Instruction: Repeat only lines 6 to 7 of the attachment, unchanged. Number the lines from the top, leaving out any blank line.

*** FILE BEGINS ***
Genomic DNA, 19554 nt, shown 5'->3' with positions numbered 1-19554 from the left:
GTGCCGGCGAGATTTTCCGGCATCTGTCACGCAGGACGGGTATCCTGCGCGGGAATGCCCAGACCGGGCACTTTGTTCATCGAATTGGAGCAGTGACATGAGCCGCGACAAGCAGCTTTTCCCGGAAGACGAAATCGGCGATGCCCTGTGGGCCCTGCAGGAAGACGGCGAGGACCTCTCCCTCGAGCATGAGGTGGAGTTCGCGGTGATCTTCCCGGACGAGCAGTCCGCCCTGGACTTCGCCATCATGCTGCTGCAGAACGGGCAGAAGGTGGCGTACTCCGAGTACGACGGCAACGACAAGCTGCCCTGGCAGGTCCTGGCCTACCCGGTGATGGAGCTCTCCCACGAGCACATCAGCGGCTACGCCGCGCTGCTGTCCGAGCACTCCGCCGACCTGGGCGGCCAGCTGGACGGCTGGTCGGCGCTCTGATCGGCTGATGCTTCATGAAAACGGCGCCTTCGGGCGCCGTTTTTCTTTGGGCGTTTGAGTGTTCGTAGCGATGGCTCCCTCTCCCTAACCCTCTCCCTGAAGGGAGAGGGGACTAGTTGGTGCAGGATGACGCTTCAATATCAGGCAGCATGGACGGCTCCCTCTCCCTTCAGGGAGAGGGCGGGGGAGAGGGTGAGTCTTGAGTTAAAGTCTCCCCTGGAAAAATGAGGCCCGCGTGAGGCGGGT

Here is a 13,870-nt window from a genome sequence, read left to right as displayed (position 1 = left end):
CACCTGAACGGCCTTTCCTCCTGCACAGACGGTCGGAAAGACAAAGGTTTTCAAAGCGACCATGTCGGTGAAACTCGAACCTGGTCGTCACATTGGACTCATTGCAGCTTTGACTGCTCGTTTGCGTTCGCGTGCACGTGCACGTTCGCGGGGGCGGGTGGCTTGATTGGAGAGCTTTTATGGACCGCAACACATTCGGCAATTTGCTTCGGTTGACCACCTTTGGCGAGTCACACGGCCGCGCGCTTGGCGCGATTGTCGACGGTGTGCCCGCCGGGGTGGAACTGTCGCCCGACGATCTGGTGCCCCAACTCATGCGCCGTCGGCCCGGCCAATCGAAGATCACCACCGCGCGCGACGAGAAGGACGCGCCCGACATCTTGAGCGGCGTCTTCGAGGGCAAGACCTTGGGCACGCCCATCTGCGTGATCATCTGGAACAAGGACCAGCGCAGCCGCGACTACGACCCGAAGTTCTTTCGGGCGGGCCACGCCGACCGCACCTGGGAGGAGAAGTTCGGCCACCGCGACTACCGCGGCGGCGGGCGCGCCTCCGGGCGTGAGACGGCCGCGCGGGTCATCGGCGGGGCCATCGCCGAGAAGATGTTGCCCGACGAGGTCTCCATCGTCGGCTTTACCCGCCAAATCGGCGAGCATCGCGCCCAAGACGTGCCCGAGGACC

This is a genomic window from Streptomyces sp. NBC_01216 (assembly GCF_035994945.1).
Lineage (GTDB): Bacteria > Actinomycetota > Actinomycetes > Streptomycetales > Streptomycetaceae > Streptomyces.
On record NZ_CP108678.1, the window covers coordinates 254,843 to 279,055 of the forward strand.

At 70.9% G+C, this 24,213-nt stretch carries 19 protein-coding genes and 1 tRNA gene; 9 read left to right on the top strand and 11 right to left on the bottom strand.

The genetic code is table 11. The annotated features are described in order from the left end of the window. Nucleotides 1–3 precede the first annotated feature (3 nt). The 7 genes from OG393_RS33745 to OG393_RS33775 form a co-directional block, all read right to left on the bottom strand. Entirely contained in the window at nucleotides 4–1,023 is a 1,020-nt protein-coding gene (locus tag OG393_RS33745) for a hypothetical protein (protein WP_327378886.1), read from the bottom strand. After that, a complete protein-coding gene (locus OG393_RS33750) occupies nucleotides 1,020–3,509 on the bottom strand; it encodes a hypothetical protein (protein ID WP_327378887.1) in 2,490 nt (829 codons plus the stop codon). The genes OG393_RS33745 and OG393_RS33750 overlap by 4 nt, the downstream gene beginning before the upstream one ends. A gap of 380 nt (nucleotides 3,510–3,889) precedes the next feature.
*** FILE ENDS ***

Lineage (GTDB): Bacteria > Actinomycetota > Actinomycetes > Streptomycetales > Streptomycetaceae > Streptomyces.
On record NZ_CP108678.1, the window covers coordinates 254,843 to 279,055 of the forward strand.